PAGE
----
© December, 2000
Carole Keeton Rylander
Texas Comptroller of Public Accounts
Report of the e-Texas Commission

e-Texas Chapter 10 | ...in 2010 | Endnotes

Moving Goods and People
in a New Texas

The structure of US business in the Internet Age is evolving rapidly. Much of the modern economy—increasingly reliant on “just-in-time” and zero-inventory methods—is driven by a need for speedy deliveries of products and raw materials, making reliable transportation systems important to continuing economic growth.

Most business growth today occurs outside of traditional downtown districts, and businesses relocate more frequently than in the past. Perhaps more importantly, people shift jobs more frequently as well. Transportation patterns are in a constant state of flux due to the new mobility of the American worker.

Finally, the new economy is global in nature, largely unbounded by lines on maps. This requires transportation planners to think in terms of interconnected, “multimodal” networks, rather than individual arteries. As the world “shrinks” from a communications and transportation standpoint, and more players influence transportation decision-making, transportation solutions involve complex institutional and social issues as well as physical improvements.

In the past, most traditional transportation solutions were relatively straightforward. When demand increased, we simply built more roads, more rail lines, and more airports. Today, however, a host of issues make it much more difficult to build or expand such systems. Land and construction costs have escalated steadily, as have concerns about the impact of transportation projects on communities and the environment. At the same time, an increasing share of local, state, and federal transportation resources must be used to maintain and rehabilitate our aging infrastructure.

As a result, the demand for new highways has outpaced governments’ ability to meet that demand by 20 to 1 for the past 20 years.[1] New solutions are required, strategies that are likely to involve some combination of the following actions:

• Focus available resources on investments promising the greatest overall economic and social returns.

• Use new technologies, including the Internet and wireless systems, to improve the flow of traffic and communicate information on travel options to the public.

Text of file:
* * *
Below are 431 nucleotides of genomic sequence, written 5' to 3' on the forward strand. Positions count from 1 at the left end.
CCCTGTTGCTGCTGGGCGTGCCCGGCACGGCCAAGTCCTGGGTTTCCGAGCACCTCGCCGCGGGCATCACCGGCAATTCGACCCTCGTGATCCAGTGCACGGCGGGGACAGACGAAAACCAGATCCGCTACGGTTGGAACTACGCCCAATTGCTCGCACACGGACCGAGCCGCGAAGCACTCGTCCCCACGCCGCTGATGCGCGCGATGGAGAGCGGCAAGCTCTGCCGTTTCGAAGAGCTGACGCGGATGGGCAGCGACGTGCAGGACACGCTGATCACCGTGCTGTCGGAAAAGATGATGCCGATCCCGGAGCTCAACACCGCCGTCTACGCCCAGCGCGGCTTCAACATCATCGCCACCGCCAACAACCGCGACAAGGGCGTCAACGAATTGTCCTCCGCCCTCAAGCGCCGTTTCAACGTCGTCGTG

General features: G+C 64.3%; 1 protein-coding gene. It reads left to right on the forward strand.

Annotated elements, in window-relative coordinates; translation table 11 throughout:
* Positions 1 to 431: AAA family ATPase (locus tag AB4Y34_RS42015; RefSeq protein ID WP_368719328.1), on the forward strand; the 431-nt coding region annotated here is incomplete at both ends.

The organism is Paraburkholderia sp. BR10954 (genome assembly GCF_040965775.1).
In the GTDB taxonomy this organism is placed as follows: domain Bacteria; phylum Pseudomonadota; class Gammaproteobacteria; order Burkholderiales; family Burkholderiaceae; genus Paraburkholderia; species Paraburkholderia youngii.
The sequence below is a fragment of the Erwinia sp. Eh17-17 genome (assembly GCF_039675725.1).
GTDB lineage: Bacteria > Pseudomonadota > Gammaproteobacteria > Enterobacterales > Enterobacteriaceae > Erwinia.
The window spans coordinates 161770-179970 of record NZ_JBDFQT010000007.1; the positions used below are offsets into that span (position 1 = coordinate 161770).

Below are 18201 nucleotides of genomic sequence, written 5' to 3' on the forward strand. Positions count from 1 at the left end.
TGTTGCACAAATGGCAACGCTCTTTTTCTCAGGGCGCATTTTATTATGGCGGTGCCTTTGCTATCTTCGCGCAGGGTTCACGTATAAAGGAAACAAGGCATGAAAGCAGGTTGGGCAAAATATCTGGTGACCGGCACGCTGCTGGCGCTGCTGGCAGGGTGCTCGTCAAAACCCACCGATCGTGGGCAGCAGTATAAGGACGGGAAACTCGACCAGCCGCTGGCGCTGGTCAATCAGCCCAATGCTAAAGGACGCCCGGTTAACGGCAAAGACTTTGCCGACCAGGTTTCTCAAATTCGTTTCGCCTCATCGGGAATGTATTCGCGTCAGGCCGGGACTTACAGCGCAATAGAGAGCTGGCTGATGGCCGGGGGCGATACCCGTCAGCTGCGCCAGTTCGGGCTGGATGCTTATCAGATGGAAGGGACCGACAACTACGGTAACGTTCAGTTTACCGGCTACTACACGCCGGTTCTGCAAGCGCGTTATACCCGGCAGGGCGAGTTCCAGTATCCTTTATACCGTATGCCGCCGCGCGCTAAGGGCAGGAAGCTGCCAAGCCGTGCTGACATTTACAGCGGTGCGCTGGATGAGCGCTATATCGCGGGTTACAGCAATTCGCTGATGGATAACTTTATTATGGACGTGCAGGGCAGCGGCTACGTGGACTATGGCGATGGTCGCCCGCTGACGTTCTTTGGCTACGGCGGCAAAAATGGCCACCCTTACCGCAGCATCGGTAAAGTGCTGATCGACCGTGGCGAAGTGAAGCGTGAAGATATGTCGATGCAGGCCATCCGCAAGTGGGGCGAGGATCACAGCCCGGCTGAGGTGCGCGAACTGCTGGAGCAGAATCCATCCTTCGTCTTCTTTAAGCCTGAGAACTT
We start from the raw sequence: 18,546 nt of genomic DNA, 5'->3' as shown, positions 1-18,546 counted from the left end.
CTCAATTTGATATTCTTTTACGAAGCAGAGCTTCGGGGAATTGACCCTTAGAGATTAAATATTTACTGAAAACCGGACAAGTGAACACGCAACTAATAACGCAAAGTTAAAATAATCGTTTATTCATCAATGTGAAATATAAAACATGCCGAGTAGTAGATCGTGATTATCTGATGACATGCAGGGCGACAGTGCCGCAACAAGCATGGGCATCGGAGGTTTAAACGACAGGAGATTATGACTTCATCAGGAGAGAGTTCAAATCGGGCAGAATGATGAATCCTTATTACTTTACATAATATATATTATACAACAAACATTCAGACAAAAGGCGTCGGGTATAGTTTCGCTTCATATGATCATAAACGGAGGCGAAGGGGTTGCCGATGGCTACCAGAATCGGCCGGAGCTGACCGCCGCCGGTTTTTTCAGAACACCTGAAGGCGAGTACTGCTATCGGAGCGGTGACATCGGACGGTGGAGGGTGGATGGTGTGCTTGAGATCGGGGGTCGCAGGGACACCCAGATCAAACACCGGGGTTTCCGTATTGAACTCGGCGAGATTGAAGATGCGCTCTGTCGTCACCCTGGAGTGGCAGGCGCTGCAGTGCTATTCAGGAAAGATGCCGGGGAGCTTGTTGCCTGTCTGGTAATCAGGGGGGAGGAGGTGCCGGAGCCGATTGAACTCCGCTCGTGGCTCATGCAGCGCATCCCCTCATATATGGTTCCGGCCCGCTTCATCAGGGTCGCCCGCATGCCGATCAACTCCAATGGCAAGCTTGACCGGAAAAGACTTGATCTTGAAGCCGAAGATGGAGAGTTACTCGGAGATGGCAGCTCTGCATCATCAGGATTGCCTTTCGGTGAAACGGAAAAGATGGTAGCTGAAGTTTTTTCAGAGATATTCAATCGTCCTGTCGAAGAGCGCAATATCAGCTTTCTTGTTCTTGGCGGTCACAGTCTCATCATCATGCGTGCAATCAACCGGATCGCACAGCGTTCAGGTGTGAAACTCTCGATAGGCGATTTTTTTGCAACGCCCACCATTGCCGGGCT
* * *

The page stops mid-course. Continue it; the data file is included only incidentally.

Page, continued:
• Provide an improved, more “seamless” balance of transportation options for the movement of people and freight.

• Ensure that transportation investments are better integrated with the favored locations of businesses and residences. Use market forces to shift traffic in time or location.

Texas’ Transportation System

The Texas Department of Transportation (TxDOT), with over 14,000 employees, operates America’s largest state-owned road system, and also provides assistance to Texas airports and public transit systems. TxDOT’s core functions are planning, designing, building, maintaining, and operating the state’s transportation network.

At present, the department is organized into 27 divisions and offices, with decision-making authority largely decentralized among 25 districts across the state that are home to 119 area engineering offices and 288 maintenance offices. Design, construction, and maintenance work are jointly approved by the agency central office and the appropriate district office and performed at the district level or by individual engineering or maintenance offices.

TxDOT’s available revenues for the 2000-2001 biennium are estimated at just under $8.5 billion, from a combination of state motor fuel tax funds, federal aid, motor vehicle registration fees, and other revenue sources. The Texas Transportation Commission, which holds ultimate administrative authority over TxDOT, reports that the agency is letting contracts at a rate of about $3 billion per year and that its highway construction costs are rising at an average of five percent annually.[2] Virtually all of TxDOT’s construction contractors are selected on a “lowest responsive bidder” basis, while design contractors are selected through a process that prioritizes quality over price. The Legislature also has required TxDOT to outsource half of its maintenance work.